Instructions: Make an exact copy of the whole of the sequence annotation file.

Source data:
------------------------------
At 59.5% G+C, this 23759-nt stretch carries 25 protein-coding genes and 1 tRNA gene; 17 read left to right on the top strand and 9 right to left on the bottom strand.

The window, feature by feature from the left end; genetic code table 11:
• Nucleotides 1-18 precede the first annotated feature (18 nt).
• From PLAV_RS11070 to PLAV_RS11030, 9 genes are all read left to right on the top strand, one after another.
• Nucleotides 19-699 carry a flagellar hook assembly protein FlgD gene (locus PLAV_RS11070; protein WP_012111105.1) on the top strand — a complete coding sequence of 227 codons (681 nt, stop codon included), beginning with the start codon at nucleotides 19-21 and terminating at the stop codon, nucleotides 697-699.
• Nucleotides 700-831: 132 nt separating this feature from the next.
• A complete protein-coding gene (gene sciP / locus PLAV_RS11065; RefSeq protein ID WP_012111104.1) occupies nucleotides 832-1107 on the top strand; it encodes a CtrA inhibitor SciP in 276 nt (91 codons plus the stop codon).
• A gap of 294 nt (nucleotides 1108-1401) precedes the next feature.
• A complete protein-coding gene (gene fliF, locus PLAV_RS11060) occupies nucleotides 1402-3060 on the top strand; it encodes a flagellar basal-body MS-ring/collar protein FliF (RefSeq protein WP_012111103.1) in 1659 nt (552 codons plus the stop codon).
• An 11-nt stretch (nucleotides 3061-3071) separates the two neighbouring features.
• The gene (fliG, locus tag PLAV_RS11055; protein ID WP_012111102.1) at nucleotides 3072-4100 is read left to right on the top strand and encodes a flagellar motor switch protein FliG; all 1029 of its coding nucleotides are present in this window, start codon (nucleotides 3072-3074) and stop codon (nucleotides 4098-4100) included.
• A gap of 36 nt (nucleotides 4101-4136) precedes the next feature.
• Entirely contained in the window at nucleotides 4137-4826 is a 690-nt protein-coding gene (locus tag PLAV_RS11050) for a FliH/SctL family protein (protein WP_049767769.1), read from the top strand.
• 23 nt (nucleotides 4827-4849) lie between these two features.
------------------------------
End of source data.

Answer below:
At 59.5% G+C, this 23759-nt stretch carries 25 protein-coding genes and 1 tRNA gene; 17 read left to right on the top strand and 9 right to left on the bottom strand.

The window, feature by feature from the left end; genetic code table 11:
• Nucleotides 1-18 precede the first annotated feature (18 nt).
• From PLAV_RS11070 to PLAV_RS11030, 9 genes are all read left to right on the top strand, one after another.
• Nucleotides 19-699 carry a flagellar hook assembly protein FlgD gene (locus PLAV_RS11070; protein WP_012111105.1) on the top strand — a complete coding sequence of 227 codons (681 nt, stop codon included), beginning with the start codon at nucleotides 19-21 and terminating at the stop codon, nucleotides 697-699.
• Nucleotides 700-831: 132 nt separating this feature from the next.
• A complete protein-coding gene (gene sciP / locus PLAV_RS11065; RefSeq protein ID WP_012111104.1) occupies nucleotides 832-1107 on the top strand; it encodes a CtrA inhibitor SciP in 276 nt (91 codons plus the stop codon).
• A gap of 294 nt (nucleotides 1108-1401) precedes the next feature.
• A complete protein-coding gene (gene fliF, locus PLAV_RS11060) occupies nucleotides 1402-3060 on the top strand; it encodes a flagellar basal-body MS-ring/collar protein FliF (RefSeq protein WP_012111103.1) in 1659 nt (552 codons plus the stop codon).
• An 11-nt stretch (nucleotides 3061-3071) separates the two neighbouring features.
• The gene (fliG, locus tag PLAV_RS11055; protein ID WP_012111102.1) at nucleotides 3072-4100 is read left to right on the top strand and encodes a flagellar motor switch protein FliG; all 1029 of its coding nucleotides are present in this window, start codon (nucleotides 3072-3074) and stop codon (nucleotides 4098-4100) included.
• A gap of 36 nt (nucleotides 4101-4136) precedes the next feature.
• Entirely contained in the window at nucleotides 4137-4826 is a 690-nt protein-coding gene (locus tag PLAV_RS11050) for a FliH/SctL family protein (protein WP_049767769.1), read from the top strand.
• 23 nt (nucleotides 4827-4849) lie between these two features.